Following an exceptionally informative workshop with her last year, the wonderful Truda Thurai very kindly sent us a link to an excellent interview as a follow up. The equally wonderful Christina gathered a few pearls of wisdom from it to help self publishing authors along the way.
Since the dawn of the Internet, Kindle, and e-books, self-publishing has become easier than ever. There are of course many ups and downs with self-publishing. You get more control, more royalties, and you know exactly what is happening with your book. But you also have to take more responsibilities and risks, and do a lot more work yourself.
For emerging writers who are seeking self-publication, the journey to publication can feel like swimming in the middle of the ocean with no idea how to get to the shores. In this interview, Joel Friedlander from thebookdesigner.com talks to Dana Kaye about self-publishing and how authors can get more publicity for their books.
Joel is a book designer who runs a website on publishing and has been giving brilliant advice to authors on how to get their work published. Dana is writer and book critic with years of experience in the industry and recently published Your Book, Your Brand, a practical guide on building author brand in self-publishing.
I’ve finished my book – what do I do now?
Congratulations! You have finished your book and have decided to go for self-publishing. But how?
“I think that the first step is to have a content strategy to know what your message is going to be, what you’re going to say, and then making sure your online house is in order, that you have the correct social media platforms, that you have a website that is not just an author website, but one that jives with your brand.”
As you know, we’re greatly involved with both the Kent and Medway Dementia Action Alliances, which has informed our Memory Box project in adapting to different groups of people telling us their stories.
Dementia Memory Cafes are a growing resource across the country for people living with dementia and their carers, to come together for support and to combat social isolation.
We dropped into the Rochester cafe last week on what would have been Sir Terry Pratchett’s 69th birthday, taking along a few Quantum Weather Butterflies and some random reminiscence items, thus combining The Turtle Moves with The Memory Box.
The Rochester cafe is organised by Alzheimer’s volunteer John Portman and takes place on the last Friday in the month at St.Peter’s Church in The Delce from 1.30-3.30pm. There’s plenty of free, on street parking and a warm welcome awaits you.
Following a successful event last year, we’re celebrating Sir Terry Pratchett and Discworld’s Glorious Revolution with The Turtle Moves (Again) on Saturday, May 20.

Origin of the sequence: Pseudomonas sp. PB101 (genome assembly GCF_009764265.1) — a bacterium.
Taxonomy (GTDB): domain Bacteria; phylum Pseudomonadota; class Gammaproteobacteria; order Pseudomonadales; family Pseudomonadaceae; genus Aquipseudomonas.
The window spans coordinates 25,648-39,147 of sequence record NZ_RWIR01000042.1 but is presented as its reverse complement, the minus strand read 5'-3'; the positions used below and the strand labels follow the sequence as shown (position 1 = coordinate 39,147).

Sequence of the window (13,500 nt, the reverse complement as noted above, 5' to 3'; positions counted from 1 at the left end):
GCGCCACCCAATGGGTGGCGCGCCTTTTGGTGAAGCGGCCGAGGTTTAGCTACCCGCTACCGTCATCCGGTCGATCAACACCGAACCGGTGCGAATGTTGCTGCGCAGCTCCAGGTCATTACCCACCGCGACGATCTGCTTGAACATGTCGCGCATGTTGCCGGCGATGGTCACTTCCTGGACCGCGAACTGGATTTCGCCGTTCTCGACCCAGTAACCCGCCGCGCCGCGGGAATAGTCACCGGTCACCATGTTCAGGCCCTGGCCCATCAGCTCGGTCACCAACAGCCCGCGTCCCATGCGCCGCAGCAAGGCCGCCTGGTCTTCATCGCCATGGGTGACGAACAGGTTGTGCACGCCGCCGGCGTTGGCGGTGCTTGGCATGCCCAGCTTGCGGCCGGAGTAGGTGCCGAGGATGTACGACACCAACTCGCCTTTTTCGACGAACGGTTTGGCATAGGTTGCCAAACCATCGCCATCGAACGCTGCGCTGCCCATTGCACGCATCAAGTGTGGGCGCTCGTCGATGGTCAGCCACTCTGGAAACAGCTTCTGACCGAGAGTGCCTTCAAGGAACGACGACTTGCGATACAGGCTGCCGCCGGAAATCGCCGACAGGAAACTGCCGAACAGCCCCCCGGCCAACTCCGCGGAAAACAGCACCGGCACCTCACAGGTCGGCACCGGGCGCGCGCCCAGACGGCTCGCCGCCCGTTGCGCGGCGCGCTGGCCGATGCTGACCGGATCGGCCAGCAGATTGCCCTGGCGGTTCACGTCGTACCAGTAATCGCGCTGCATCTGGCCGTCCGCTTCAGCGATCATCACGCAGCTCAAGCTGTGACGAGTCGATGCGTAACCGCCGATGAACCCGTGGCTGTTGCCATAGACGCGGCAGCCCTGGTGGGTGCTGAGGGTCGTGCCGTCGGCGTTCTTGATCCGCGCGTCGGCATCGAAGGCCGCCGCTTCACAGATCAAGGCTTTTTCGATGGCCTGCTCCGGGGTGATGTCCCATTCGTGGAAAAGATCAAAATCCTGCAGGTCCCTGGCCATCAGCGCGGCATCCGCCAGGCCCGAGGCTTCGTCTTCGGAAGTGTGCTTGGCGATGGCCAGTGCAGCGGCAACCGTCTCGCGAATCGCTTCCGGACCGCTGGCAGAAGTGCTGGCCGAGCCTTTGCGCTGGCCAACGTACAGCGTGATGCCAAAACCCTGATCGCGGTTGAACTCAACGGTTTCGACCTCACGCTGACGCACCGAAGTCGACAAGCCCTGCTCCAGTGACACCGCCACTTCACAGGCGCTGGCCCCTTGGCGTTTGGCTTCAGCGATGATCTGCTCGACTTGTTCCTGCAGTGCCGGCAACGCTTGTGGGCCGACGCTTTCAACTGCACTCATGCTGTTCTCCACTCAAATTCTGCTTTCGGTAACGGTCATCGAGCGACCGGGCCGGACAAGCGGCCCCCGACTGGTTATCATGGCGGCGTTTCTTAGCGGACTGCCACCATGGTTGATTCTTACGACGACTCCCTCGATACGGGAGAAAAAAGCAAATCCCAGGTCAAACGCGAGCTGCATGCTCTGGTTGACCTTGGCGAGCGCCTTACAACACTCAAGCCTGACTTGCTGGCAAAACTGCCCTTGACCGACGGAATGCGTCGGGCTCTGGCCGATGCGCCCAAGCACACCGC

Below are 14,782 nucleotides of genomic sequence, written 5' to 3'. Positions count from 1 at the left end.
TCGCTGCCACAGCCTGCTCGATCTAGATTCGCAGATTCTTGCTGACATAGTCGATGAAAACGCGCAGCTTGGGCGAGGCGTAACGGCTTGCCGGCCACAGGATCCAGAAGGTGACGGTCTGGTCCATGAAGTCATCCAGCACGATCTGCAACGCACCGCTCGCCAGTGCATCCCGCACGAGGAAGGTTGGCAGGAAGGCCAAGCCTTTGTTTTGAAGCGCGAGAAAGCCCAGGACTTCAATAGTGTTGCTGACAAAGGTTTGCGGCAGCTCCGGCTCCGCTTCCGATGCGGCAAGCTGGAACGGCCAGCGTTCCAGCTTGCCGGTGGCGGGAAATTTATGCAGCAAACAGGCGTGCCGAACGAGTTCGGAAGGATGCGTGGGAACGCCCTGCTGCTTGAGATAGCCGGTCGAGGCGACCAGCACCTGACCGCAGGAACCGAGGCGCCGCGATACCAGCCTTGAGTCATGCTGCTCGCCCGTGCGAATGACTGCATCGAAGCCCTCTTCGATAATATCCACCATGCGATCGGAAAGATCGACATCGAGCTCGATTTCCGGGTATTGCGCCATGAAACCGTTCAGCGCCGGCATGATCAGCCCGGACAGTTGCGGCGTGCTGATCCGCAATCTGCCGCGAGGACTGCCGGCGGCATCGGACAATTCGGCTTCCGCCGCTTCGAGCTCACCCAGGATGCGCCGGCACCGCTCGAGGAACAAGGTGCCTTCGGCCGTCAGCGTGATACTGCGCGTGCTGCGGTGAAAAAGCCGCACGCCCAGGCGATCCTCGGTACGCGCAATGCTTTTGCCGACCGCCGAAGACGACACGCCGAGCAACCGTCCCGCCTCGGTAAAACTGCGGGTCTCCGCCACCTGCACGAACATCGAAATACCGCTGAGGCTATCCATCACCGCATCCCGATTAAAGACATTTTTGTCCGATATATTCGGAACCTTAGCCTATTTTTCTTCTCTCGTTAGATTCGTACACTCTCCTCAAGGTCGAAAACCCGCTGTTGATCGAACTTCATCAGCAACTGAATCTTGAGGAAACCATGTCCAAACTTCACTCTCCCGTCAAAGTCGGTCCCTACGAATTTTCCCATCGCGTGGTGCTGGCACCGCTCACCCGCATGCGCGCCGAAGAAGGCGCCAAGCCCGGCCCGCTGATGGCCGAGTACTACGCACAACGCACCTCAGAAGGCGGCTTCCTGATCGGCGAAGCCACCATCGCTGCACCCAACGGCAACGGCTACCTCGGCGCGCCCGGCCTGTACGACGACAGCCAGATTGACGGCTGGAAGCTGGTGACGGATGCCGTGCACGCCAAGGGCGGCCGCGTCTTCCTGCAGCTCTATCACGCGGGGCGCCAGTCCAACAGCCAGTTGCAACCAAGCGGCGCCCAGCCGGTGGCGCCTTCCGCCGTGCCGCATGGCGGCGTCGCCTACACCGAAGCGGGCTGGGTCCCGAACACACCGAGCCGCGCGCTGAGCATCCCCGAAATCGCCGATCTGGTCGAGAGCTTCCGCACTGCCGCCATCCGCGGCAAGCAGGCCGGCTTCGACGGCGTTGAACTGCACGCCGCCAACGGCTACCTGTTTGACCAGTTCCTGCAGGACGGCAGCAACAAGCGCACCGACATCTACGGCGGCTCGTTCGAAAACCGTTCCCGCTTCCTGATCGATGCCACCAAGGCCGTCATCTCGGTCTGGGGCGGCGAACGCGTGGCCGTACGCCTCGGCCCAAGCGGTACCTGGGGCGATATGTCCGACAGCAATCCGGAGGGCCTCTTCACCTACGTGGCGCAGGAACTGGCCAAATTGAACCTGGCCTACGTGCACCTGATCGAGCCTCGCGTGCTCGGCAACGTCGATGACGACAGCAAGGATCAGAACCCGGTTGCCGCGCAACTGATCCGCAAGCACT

Make a mini golem or troll, decorate your own Maskerade Mask or Quantum Weather Butterfly or choose a variety of egg related treasure to create a lasting tribute to the Night Watch. If you’ve time, you can take home one of each!
We’re also delighted that Alternate Shadows Theatre Company will once more be joining us, bringing Sir Terry’s wonderful characters to life.
And the wonderful Cafe @172 will again be serving up Discworld Delicacies such as Sausagesinnabun, along with a boiled egg or two!
The craft workshop is free but children must be accompanied by an adult. No booking required.
11am – 3pm in Room 11, Rochester Community Hub & Library.
With many thanks to the City of Rochester Society for their grant support again this year, which enables the event to take place.
The wonderful Christina takes a closer look at the reasons why the Cultural Arm of the Kent DAA created and delivered the Creative Care Expo.
Creative Care and Dementia
The Cultural Arm of the Kent Dementia Action Alliance hosted a very successful Creative Care Expo in Maidstone in early February, which showcased the fantastic projects happening across the county to engage older people, and those with dementia or Alzheimer’s, through creative arts.
A quick walk around the exhibition centre found stalls displaying sculptures, painted tiles, decorated boxes, and a person singing on a guitar. Rochester Literature Festival led two taster Reminiscence sessions in the spirit of the Memory Box project, which were very well-received and enjoyed by everyone who attended.
We’re fresh from our first activity of the year, the successful Creative Care Expo in Maidstone, where practical experience confirmed once again that arts and culture play a significant part in wellbeing.
Christina takes a close look at the Adam Curtis film Hypernormalisation, and his assertion that the art world may be partly responsible for Brexit and Trump.
One of the positive things that came out of Brexit and Trump’s victory is that people are now more interested in politics. Everyone is talking about Brexit and Trump.
Our lovely new volunteer, Christina Lee, makes the case for one of our most important public services.
On Monday, The Guardian published an article on the imminent closure of 340 public libraries in the next five years if funding cuts are implemented.
Along with many other arts, culture and community organisations, we’re delighted to be taking part in the Kent Dementia Action Alliance’s Creative Care Expo in January.